Why Eliminating the Paramount Antitrust Decrees Won’t Shake Up the Movie Business

Variety | 11/19/2019 | Brent Lang
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The Paramount Decrees have been the rules of the road for Hollywood since the golden age of movies, but the Justice Department’s decision to do away with directives that were hammered out decades before the rise of cable or streaming has barely registered within the entertainment industry.

That’s because they are widely seen as anachronisms — an attempt by the federal government to break up the stranglehold that studios once maintained on the business by preventing them from owning both the means of production and distribution. Under the regulations, a group of movie companies, which includes the aforementioned Paramount, as well as Universal, Warner Bros., Twentieth Century Fox, Sony and United Artists were barred from owning major theater circuits. But some of these companies, such as Sony, Paramount, and Warner Bros. still managed to make tentative steps into the exhibition space over the years, owning stakes in theater chains, obtaining waivers with minimal blowback.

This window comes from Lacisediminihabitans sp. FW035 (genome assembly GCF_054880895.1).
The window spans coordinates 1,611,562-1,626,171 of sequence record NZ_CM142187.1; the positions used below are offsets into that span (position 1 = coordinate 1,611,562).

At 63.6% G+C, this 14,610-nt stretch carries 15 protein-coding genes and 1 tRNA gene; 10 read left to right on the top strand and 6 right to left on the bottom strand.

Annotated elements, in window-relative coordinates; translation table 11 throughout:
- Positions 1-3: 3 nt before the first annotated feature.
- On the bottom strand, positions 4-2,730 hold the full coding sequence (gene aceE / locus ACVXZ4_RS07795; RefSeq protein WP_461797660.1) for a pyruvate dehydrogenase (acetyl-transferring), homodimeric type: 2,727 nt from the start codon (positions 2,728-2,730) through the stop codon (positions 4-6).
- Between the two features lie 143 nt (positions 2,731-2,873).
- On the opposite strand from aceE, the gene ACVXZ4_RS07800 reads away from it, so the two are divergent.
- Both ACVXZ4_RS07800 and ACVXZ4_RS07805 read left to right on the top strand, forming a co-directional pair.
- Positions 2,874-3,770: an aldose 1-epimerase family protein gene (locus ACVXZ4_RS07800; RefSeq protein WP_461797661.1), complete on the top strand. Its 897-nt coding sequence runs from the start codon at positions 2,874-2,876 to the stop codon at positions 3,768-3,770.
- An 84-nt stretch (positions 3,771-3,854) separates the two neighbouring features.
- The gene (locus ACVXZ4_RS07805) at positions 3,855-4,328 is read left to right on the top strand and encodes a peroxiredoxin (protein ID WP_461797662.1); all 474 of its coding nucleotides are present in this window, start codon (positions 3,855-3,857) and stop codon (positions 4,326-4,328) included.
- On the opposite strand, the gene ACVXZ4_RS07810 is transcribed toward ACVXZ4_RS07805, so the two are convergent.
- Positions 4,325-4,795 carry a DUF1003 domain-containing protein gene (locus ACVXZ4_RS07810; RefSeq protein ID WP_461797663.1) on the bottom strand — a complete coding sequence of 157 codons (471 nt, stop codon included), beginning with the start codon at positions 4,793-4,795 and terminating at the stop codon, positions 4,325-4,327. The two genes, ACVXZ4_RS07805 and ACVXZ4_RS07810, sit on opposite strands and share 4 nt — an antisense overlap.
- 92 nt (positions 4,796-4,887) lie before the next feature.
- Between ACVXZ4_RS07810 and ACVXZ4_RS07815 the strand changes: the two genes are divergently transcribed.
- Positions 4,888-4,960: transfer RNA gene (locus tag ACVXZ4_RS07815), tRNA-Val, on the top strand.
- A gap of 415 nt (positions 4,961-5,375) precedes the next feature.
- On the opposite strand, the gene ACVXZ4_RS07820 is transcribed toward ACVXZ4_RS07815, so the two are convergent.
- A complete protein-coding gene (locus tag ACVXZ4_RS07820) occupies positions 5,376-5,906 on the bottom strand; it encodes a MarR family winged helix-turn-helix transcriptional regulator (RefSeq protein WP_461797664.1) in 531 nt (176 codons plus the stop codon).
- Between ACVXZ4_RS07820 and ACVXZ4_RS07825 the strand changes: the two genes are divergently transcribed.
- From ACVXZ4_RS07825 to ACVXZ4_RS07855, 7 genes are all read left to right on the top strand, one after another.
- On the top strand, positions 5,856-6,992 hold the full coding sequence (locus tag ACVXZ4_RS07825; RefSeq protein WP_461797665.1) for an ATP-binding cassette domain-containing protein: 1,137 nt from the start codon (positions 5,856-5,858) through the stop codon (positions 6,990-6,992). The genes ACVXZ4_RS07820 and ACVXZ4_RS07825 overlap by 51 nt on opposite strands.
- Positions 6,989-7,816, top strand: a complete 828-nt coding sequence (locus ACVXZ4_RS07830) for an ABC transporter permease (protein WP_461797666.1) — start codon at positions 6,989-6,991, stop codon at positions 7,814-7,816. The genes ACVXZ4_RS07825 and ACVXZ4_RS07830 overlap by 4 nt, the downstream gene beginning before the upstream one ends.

Letter - Law - Spirit - Terms - Enforcement

“It was the letter of the law, but the spirit was not there in terms of enforcement,” says Hal Vogel, head of Vogel Capital Management. “Everyone recognized that the rules were outdated and didn’t apply to the new economy.”

For one thing, the rules failed to include one key player, the Walt Disney Company, which was not part of the restrictions because they were not a target of the original lawsuit that brought these regulations into effect. Moreover, the entertainment landscape has changed so dramatically since the consent decrees were enacted that the companies being governed by the restrictions have changed almost beyond recognition. They are no longer family-dominated movie studios, but rather sprawling conglomerates, with interests in everything from video games to theme parks. Many of the parent companies, such as Comcast, the cable giant which owns Universal, already have a direct distribution relationship with customers. Others such...
(Excerpt) Read more at: Variety
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